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Most read in 2013

I don’t usually pay a lot of attention to my blog stats, but since I noticed a few interesting questions that landed readers to the blog (and planning to write a post on that soon), I thought, why not make a list of ten most read blog posts of 2013? This should also fall nicely into the end-of-year-listicle phenomenon, so this is my minor contribution ;)

A number of general observations: the posts are mostly Paris-related, the number one post had been read more than the other nine combined (just to show how often it has also been searched for people needing such information), and these posts were mostly published in the first half of the year – I suppose those later in the year haven’t got the equal amount of exposure time thus not as widely read yet.

Amiens

10. Daytrip: Paris to Amiens

Since I had a little free time on my hand (and I needed to grab some points for my SNCF frequent traveller status) I went to Amiens for the day to see the famed cathedral and to suss out the city in general. With a journey time of just over an hour, it’s a very do-able day trip from Paris. I wished I had opted for a late return rather than one in the late afternoon, for I lacked time to check out the Hortillonnages.

January snow in Paris

9. Paris sous la neige

The first snows of the year came on the weekend of 18-20 January, of which I had a lot of fun photographing even though it was pretty cold out and I returned to my apartment in frozen state after staying outdoor for 3-4 hours each time. On Saturday I stayed in the area near the Eiffel Tower, Les Invalides and Grand Palais but on Sunday, I nipped over to the Louvre and later on to Montmartre, photographing enough for a second snow-filled blog post.

Picnic

8. The anatomy of a French picnic

We love picnics and Paris has a good number of parks – our favourite is the Parc Montsouris – perfect for such sunny day out. Since one picnic differs from another, and certainly the Irish ones that I used to enjoy are not the same as the French ones, I decided to do a little show-and-tell of such a convivial meal. We always eat well, so bring on more sunshine so there can be more picnics!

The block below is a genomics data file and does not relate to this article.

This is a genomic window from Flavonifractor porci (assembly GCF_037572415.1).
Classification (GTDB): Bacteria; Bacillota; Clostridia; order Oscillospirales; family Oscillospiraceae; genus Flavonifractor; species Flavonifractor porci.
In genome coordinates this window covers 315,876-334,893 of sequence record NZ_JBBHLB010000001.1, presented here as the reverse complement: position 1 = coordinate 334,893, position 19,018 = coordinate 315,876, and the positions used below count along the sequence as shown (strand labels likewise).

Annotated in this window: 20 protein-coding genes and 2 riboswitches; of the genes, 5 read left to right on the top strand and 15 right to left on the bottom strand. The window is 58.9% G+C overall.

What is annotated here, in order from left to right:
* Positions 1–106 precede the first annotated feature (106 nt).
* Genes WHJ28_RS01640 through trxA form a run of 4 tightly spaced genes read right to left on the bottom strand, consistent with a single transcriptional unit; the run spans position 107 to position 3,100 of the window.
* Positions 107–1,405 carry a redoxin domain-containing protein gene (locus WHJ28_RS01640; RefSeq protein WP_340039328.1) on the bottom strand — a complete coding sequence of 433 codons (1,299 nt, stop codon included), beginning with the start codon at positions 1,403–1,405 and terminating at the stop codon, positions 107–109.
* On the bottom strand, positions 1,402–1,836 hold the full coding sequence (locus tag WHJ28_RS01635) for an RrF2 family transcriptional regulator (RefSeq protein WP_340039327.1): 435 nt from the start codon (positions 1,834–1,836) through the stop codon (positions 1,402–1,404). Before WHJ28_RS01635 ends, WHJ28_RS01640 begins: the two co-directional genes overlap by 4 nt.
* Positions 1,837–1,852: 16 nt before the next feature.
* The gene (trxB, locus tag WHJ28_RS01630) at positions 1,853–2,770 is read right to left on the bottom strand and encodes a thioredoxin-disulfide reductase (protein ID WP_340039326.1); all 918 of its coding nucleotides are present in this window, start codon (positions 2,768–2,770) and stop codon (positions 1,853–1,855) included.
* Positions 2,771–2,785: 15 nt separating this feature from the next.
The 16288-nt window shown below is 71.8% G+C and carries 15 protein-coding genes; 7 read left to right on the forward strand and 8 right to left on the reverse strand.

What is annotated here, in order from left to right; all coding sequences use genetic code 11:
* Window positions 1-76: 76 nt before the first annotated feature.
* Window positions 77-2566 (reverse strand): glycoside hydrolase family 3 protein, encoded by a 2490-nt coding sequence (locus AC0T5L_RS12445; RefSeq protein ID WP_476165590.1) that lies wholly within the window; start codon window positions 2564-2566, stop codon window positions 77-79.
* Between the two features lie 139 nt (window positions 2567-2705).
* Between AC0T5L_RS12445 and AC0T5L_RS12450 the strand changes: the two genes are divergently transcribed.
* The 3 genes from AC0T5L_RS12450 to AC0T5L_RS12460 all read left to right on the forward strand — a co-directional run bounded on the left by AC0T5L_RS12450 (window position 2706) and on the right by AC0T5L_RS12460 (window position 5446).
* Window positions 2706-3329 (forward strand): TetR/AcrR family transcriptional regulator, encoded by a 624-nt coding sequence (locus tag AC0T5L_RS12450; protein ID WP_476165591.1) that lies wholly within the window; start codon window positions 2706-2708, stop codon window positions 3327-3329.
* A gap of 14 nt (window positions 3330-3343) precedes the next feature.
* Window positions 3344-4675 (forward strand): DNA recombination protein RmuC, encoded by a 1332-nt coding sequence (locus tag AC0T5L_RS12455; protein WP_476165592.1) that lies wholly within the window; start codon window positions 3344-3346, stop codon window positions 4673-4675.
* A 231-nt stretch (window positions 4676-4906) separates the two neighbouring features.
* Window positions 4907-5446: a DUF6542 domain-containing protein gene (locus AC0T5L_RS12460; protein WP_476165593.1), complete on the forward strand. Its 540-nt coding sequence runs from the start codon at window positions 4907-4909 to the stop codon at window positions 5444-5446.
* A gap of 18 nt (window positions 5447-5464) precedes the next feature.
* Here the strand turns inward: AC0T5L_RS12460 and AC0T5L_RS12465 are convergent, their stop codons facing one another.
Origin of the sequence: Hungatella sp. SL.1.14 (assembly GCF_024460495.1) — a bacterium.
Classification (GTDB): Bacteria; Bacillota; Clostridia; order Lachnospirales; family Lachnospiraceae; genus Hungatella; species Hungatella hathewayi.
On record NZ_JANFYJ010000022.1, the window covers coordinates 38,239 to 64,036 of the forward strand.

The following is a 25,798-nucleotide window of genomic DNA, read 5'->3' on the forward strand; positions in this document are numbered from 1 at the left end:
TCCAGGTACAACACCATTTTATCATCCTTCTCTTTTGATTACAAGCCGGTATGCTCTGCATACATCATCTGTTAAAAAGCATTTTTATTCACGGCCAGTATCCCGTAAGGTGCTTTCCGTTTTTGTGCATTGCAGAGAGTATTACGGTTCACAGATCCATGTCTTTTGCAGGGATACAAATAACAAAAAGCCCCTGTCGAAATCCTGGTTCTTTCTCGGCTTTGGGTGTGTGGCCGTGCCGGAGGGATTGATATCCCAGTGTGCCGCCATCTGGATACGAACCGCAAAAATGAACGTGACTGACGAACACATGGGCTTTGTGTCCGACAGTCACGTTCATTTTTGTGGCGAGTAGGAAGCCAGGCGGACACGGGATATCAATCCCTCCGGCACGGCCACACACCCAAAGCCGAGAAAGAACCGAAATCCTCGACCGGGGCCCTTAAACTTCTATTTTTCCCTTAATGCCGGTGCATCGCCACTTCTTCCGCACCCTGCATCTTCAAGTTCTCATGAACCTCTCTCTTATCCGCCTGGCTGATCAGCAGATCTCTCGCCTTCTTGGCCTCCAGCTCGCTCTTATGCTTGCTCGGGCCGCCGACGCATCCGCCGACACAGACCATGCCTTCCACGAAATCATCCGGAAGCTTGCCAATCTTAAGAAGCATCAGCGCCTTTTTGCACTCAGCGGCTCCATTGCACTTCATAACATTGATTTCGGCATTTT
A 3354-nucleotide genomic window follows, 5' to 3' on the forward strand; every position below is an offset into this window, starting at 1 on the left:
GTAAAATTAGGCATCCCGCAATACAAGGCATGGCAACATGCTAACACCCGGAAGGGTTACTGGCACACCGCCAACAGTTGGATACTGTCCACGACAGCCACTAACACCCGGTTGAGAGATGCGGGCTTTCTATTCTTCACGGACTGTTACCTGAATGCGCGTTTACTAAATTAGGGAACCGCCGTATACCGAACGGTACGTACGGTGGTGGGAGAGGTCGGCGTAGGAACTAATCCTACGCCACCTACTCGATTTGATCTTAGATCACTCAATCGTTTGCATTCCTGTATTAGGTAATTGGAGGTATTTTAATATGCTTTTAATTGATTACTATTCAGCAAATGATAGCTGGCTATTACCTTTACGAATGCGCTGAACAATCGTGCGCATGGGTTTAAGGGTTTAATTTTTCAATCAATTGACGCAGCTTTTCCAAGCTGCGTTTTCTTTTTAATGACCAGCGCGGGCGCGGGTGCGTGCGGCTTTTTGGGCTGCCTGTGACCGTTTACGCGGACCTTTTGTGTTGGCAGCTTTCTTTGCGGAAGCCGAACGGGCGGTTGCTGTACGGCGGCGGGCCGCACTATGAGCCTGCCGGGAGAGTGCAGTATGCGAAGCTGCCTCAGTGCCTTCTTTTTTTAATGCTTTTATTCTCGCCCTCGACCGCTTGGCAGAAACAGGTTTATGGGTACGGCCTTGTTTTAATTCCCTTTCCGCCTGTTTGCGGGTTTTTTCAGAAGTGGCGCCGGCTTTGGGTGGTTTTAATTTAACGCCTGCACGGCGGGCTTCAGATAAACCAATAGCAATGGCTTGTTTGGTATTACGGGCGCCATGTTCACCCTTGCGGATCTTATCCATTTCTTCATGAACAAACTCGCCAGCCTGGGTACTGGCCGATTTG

Maison Internationale

7. Hidden Paris: Cité Internationale Universitaire de Paris

When I first moved to Paris, I had a small studio apartment in the Cité U. It is a lovely place to live, with a large park right on my door step, except I also craved a more Parisian way of living by getting a proper apartment in the city. The walkabout of the campus brought back many happy memories, and this blog post immortalises how I remember it to be.

Brunch with Jean Imbert

6. Brunch with Jean Imbert

Probably the fanciest event to take place in our apartment was a home-cooked brunch by Jean Imbert. Lady Luck was smiling down at me when I participated in a prize draw, and we were given a scrumptious treat in our home. To this day, I still get remarks from our guests about the mouth-watering kouglof, the succulent spider crab, the beautifully plated fruit salad… and I’m getting hungry at this reminder.

Ride Béret Baguette

5. Ride Béret Baguette 2013

It seems like rétro biking is quite a hit in Paris and for the third year running, hundreds of participants dress up accordingly to cycle around the city and end the biking parade with a mass and merry picnic. It felt a little like Halloween arriving early, or I’ve stumbled through a time portal, and the atmosphere was simply electric. I’m considering participating next year… ;)

Tour St Jacques

4. The 300 steps of Tour St-Jacques

For just two months this summer, and only three days per week to boot, the Tour St Jacques was open to visitors to walk the 300 steps to its roof level and marvelled at the magnificent views of Paris – a complete 360° panoramic view! The guided tour (in French) also gave us an opportunity to learn more about its history and past uses, and as you know, I relish every chance I get to know parts of Paris better.

Crue of River Seine

3. The rising water of River Seine

The water level of the River Seine had, on multiple occasions throughout the year, rose high and resulted in the closure of the quays along the river. Not only that, at times, even the operating river cruises had to be suspended until the level dropped back down a little. One of the many ways to verify the water level is to check out the Zouave of Pont d’Alma.

Apartment description

2. Is it expensive to live in Paris?

I tried to parse out the cost of living in Paris by examining my Q1 expenses of the year. This may perhaps not be as useful for someone who’s looking to move to Paris and wanting to know the expenses by exact figure, I think it’s more informative to present them by percentage to one’s income, so one can adapt accordingly to one’s mean.

Carte vitale

1. Oh my – I have a carte vitale!

I’m not entirely sure that it’s a good thing that this post is the hit of the blog. I am certainly glad that it had provided much help to those who need it, but it also says something about the state of lack of information to aid expats trying to settle in in Paris. Having been through a rather unnecessarily complicated series of steps to get my carte vitale, I can empathise with anyone who struggle in their process of acquiring their cards. As I said previously, bon courage and bonne chance!



Category: France, Ma vie en France, Musing, Paris

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2 scribbles & notes

  1. med says:

    I like the picnic one :) nom nom nom

Scribble a note to med × Cancel reply


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